The issue of multiplicity of courts is experienced in Kenya majorly because we borrow heavily from the British system. Overlapping jurisdiction has been identified in judicial review and constitutional courts. In Korea, jurisdiction of judicial review is awkwardly divided between the constitutional court, this has led to a complication of procedure and power struggle between the courts.[14] Kenya experiences a similar problem where the jurisdiction of a subject matter is divided between courts. This complexity has led to cases being dismissed on technicalities in the interest of justice. You find that the jurisdiction on the subject matter of Labour law is spread between the High Court constitutional division and the three newly founded divisions of the Employment and Labour Court.

This issue can be illustrated in Constantine Joseph Advocates LLP v Attorney General [2022] eKLR. In this case, the petitioner had a matter which was cutting across the jurisdictions of the High Court and the Employment and Labour Court. The High Court determined the case and dismissed the case on grounds of jurisdiction and transferred the case to the Employment and Labour Relations Court. This transfer of cases on grounds of procedural technicality causes a lot of delay and it is against the interests of justice. The court can as well decide the case substantively to prevent wasting judicial time and resources.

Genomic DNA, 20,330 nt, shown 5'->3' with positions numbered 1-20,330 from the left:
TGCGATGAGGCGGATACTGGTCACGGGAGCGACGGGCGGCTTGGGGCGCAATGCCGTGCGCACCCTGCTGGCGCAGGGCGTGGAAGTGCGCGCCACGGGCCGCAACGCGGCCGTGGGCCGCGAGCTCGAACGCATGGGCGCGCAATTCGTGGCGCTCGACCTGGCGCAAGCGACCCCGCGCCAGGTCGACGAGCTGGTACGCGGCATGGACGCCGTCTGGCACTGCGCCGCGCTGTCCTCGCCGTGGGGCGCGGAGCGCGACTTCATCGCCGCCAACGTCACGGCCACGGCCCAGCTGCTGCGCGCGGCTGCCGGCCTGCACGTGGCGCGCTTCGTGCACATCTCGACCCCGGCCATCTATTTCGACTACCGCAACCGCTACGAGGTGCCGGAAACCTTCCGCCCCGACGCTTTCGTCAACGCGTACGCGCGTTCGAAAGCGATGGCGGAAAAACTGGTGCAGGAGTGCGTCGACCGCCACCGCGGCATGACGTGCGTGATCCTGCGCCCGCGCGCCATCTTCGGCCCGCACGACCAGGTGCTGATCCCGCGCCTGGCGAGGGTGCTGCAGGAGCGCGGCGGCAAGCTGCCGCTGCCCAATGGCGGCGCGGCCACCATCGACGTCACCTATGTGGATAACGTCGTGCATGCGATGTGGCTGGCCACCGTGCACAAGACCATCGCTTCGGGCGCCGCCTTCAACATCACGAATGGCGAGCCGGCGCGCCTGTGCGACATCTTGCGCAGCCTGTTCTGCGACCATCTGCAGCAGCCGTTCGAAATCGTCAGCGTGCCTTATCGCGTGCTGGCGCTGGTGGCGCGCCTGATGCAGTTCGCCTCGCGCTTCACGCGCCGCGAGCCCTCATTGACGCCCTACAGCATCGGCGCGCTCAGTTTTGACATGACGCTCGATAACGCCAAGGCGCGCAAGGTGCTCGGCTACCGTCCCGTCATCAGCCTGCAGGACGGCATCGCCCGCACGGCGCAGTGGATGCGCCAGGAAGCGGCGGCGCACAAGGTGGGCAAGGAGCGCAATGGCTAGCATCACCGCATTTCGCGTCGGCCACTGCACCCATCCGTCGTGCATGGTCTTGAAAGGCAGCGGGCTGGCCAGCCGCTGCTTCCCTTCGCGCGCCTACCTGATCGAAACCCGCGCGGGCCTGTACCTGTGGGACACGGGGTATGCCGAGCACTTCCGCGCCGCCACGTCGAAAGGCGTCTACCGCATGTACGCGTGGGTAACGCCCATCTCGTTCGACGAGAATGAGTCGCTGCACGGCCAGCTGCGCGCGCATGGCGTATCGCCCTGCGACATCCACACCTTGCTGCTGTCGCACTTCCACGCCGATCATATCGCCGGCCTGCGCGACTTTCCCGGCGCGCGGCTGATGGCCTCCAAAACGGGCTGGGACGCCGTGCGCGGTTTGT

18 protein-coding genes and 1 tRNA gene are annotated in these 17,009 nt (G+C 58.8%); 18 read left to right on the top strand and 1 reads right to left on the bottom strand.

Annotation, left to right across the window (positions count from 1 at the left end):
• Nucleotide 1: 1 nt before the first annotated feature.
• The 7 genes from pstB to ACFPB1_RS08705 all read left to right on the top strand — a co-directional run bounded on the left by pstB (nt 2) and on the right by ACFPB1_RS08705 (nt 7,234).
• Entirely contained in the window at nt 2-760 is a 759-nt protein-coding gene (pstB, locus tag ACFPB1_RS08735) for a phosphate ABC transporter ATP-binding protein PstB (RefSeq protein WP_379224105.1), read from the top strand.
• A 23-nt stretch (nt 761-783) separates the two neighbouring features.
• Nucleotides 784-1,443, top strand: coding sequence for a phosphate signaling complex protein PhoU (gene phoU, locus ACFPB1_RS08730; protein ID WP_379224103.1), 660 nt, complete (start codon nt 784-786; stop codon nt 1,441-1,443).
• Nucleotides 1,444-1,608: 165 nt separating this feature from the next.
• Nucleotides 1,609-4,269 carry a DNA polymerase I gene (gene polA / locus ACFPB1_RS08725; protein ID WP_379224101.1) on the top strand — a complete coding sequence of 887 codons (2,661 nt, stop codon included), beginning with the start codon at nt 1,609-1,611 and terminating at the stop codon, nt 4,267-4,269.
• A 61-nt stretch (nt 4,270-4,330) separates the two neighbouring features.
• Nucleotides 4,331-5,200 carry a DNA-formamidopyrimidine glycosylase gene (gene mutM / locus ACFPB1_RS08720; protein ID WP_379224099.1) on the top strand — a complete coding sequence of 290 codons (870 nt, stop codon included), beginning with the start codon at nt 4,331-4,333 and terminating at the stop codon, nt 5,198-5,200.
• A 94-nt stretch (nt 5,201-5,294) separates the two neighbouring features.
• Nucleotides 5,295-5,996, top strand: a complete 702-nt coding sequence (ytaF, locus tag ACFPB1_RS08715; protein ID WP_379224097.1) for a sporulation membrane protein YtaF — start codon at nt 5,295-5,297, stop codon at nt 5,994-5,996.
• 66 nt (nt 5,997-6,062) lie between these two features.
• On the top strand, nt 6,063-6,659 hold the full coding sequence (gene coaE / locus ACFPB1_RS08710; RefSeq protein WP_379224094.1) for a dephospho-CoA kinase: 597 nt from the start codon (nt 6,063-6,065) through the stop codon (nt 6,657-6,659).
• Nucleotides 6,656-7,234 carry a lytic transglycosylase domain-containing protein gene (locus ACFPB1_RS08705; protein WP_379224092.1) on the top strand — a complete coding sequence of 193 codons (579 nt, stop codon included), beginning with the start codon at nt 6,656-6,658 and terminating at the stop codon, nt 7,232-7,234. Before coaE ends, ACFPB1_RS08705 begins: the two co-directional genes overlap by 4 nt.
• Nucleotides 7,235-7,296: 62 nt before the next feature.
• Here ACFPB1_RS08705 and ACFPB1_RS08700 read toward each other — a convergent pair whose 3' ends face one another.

Although there are many cases that show overemphasis on the procedure, there are others that have been decided well pointing us in the right direction and staying true to Article 159(2)(d) of the Constitution. One of these cases is Sonko v County Assembly of Nairobi City& 11 others [2022] KESC 76 (KLR). In this case, the party did not specify which of the two grounds of appeal under Article 163(4) of the Constitution the appeal was brought under. The respondents’ preliminary objection would have been sufficient to dispose of the appeal in its entirety on grounds of jurisdiction. The Supreme Court did not however dispose of the appeal.  The apex court allocated itself jurisdiction by identifying one of the grounds in Article 163(4) from the submissions and pleadings of the appellants. The court held that this was one of the cases that warranted the extension of the principle in Owners of the Motor Vessel “Lillian S” v Caltex Oil Kenya Law Limited [1989] KLR.[15] The court extended the principle to carry out its constitutional obligation to develop jurisprudence on public interest matters and guide the courts below on matters of interpretation and application of the constitution.[16] This way the court shelved the procedures of the court to decide the case on its merits. This saved the court’s judicial resources and went on to serve other constitutional purposes.